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Jamaica: Economy#

The Jamaican economy is heavily dependent on services, which accounts for nearly 80% of GDP. The country continues to derive most of its foreign exchange from tourism, remittances, and bauxite/alumina. Remittances and tourism each account for 30% of GDP, while bauxite/alumina exports make up roughly 5% of GDP. The bauxite/alumina sector was most affected by the global downturn while the tourism industry and remittance flow remained resilient. Jamaica's economy faces many challenges to growth: high crime and corruption, large-scale unemployment and underemployment, and a debt-to-GDP ratio of about 140%. The attendant debt servicing cost consumes a large portion of the government's budget, limiting its ability to fund the critical infrastructure and social programs required to drive growth. Jamaica's economic growth rate in the recent past has been stagnant, averaging less than 1% per year for over 20 years. Jamaica's onerous public debt burden is largely the result of government bailouts to ailing sectors of the economy, most notably to the financial sector. In early 2010, the Jamaican Government initiated the Jamaica Debt Exchange to retire high-priced domestic bonds and reduce annual debt servicing. Despite these efforts, debt continued to be a serious concern, forcing the government to negotiate and sign a new IMF agreement in May 2013 to gain access to approximately $1 billion additional funds. As a precursor, the government instigated a second National Debt Exchange in 2012. The IMF deal requires the government to reform its tax system, eliminate discretionary tax exemptions and waivers, and achieve an annual surplus of 7.5%, excluding debt payments, to reduce its debt below 100% of GDP by 2020. The SIMPSON-MILLER administration now faces the difficult prospect of having to achieve fiscal discipline to maintain debt payments while simultaneously attacking a serious crime problem that is hampering economic growth. High unemployment exacerbates the crime problem, including gang violence that is fueled by the drug trade. The IMF approved a four-year $932 million Extended Fund Facility arrangement for Jamaica in May 2013.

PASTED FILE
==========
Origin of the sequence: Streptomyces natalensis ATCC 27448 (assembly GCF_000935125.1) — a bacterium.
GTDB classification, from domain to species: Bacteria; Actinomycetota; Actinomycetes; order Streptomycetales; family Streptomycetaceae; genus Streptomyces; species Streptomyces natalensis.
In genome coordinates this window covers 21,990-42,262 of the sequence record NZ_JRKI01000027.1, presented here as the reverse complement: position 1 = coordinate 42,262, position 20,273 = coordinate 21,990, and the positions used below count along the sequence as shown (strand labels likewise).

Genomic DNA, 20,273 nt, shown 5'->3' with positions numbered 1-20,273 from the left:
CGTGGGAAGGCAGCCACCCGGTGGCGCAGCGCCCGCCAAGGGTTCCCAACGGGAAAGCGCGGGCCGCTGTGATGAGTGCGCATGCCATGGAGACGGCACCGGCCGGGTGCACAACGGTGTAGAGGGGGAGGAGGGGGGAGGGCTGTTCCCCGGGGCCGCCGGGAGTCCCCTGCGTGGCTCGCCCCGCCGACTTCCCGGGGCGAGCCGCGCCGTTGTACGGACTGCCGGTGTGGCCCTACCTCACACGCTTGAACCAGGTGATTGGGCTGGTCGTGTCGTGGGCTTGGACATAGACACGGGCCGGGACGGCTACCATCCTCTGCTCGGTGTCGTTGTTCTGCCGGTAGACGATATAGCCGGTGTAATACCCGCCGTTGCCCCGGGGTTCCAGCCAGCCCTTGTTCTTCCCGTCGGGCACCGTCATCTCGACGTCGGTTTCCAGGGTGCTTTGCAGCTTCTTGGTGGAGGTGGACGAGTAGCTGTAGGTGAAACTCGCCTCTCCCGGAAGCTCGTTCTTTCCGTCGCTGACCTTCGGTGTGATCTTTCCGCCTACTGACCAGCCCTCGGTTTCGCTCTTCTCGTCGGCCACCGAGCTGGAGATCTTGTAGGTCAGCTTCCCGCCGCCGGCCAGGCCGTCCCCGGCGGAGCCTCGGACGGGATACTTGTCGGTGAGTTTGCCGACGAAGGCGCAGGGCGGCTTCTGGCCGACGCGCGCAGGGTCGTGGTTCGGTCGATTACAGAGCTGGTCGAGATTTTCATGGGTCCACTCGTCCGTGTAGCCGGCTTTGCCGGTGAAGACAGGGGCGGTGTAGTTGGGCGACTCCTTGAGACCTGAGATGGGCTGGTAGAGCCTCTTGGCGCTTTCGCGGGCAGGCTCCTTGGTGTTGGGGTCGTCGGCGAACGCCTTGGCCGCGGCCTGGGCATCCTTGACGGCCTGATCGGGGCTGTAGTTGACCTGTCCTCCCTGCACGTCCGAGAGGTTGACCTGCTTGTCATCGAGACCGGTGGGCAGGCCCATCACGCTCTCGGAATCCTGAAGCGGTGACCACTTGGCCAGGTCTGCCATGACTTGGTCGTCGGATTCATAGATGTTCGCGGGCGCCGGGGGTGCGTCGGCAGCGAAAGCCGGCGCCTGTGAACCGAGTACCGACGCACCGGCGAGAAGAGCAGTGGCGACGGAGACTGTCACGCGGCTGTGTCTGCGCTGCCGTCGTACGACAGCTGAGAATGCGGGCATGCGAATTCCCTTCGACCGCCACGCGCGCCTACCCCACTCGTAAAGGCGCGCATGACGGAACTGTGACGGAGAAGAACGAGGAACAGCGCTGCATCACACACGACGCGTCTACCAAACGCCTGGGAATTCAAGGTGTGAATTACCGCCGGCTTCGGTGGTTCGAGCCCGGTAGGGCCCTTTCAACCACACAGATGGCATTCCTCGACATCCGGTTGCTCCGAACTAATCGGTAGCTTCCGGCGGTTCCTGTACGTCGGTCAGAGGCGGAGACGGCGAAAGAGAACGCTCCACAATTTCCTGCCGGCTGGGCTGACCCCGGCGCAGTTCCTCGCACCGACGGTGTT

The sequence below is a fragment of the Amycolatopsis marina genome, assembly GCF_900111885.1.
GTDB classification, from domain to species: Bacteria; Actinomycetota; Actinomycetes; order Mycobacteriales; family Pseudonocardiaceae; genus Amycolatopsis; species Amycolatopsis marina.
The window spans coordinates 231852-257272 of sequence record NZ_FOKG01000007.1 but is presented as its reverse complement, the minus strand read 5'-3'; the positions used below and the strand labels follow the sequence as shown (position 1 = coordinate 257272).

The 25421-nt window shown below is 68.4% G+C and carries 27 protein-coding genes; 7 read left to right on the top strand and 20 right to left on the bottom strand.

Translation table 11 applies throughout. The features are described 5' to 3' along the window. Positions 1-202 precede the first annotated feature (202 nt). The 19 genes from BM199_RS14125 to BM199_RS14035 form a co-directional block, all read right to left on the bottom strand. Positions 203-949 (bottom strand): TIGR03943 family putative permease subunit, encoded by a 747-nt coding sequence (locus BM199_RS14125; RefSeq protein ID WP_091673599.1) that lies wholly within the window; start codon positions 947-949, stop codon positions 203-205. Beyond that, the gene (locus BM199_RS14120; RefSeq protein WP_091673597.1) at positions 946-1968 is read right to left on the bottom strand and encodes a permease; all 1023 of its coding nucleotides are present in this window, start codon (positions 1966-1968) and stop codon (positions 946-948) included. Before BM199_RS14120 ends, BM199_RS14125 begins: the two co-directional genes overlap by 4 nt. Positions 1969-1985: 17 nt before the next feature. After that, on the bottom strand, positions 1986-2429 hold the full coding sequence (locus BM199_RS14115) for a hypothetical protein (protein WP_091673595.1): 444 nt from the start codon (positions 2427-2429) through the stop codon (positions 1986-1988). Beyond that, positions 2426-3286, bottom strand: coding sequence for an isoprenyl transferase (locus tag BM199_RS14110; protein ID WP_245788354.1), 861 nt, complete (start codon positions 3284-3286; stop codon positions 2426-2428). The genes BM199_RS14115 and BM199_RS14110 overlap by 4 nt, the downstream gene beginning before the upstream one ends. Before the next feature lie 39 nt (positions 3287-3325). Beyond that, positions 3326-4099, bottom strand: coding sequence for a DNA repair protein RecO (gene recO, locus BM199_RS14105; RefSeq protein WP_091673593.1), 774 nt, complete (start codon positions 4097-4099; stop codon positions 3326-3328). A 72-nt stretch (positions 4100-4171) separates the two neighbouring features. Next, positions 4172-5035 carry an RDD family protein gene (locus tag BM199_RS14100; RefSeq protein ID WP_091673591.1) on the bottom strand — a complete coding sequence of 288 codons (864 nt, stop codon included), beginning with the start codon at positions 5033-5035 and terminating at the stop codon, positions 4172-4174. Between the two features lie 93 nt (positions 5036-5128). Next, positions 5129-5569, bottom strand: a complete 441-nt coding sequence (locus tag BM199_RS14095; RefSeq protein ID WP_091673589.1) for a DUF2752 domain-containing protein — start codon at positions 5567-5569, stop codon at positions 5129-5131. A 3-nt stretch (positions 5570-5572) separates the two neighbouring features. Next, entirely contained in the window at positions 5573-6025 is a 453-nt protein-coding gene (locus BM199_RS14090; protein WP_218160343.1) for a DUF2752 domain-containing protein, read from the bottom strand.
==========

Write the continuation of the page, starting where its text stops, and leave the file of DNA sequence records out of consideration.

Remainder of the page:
Economic Facts#

GDP (purchasing power parity)$25.13 billion (2013 est.)
$25.03 billion (2012 est.)
$25.15 billion (2011 est.)
note: data are in 2013 US dollars
GDP - real growth rate0.4% (2013 est.)
-0.5% (2012 est.)
1.4% (2011 est.)
GDP - per capita (PPP)$9,000 (2013 est.)
$9,000 (2012 est.)
$9,100 (2011 est.)
note: data are in 2013 US dollars
GDP - composition, by sector of originagriculture: 6.5%
industry: 29.4%
services: 64.1% (2013 est.)
Population below poverty line16.5% (2009 est.)
Household income or consumption by percentage sharelowest 10%: 2.1%
highest 10%: 35.8% (2004)
Labor force - by occupationagriculture: 17%
industry: 19%
services: 64% (2006)
Exports - commoditiesalumina, bauxite, sugar, rum, coffee, yams, beverages, chemicals, wearing apparel, mineral fuels
Exports - partnersUS 48%, Canada 7.2%, Slovenia 4.2%, Netherlands 4.1%, UAE 4.1% (2012)
Agriculture - productssugarcane, bananas, coffee, citrus, yams, ackees, vegetables; poultry, goats, milk; shellfish
Budgetrevenues: $3.826 billion
expenditures: $4.088 billion (2013 est.)
Imports - commoditiesfood and other consumer goods, industrial supplies, fuel, parts and accessories of capital goods, machinery and transport equipment, construction materials
Imports - partnersUS 36.1%, Venezuela 15.6%, Trinidad and Tobago 10.8%, China 4.8%, Mexico 4% (2012)
Exchange ratesJamaican dollars (JMD) per US dollar -
99.83 (2013 est.)
88.751 (2012 est.)
87.196 (2010 est.)
87.89 (2009)
72.236 (2008)
Exports$1.775 billion (2013 est.)
$1.747 billion (2012 est.)
Debt - external$13.82 billion (31 December 2013 est.)
$14.09 billion (31 December 2012 est.)
Fiscal year1 April - 31 March
Imports$5.559 billion (2013 est.)
$5.905 billion (2012 est.)
Industrial production growth rate1.5% (2013 est.)
Industriestourism, bauxite/alumina, agricultural-processing, light manufactures, rum, cement, metal, paper, chemical products, telecommunications
Inflation rate (consumer prices)9.4% (2013 est.)
6.9% (2012 est.)
Labor force1.261 million (2013 est.)
Unemployment rate16.3% (2013 est.)
13.7% (2012 est.)
Distribution of family income - Gini index45.5 (2004)
37.9 (2000)
Public debt123.6% of GDP (2013 est.)
132.9% of GDP (2012 est.)
Current account balance-$1.583 billion (2013 est.)
-$1.905 billion (2012 est.)
Reserves of foreign exchange and gold$1.9 billion (31 December 2013 est.)
$1.981 billion (31 December 2012 est.)
GDP (official exchange rate)$14.39 billion (2013 est.)
Market value of publicly traded shares$6.39 billion (31 December 2012 est.)
$7.223 billion (31 December 2011)
$6.626 billion (31 December 2010 est.)
Central bank discount rate2% (31 December 2010 est.)
NA% (31 December 2009 est.)
Commercial bank prime lending rate17% (31 December 2013 est.)
17.63% (31 December 2012 est.)
Stock of domestic credit$7.197 billion (31 December 2013 est.)
$7.351 billion (31 December 2012 est.)
Stock of narrow money$1.671 billion (31 December 2013 est.)
$1.723 billion (31 December 2012 est.)
Stock of broad money$5.928 billion (31 December 2013 est.)
$6.239 billion (31 December 2012 est.)
Taxes and other revenues26.6% of GDP (2013 est.)
Budget surplus (+) or deficit (-)-1.8% of GDP (2013 est.)
GDP - composition, by end usehousehold consumption: 86.6%
government consumption: 15.7%
investment in fixed capital: 21.2%
investment in inventories: 0.5%
exports of goods and services: 34.5%
imports of goods and services: -58.4%
(2013 est.)
Gross national saving10.8% of GDP (2013 est.)
8.7% of GDP (2012 est.)
7% of GDP (2011 est.)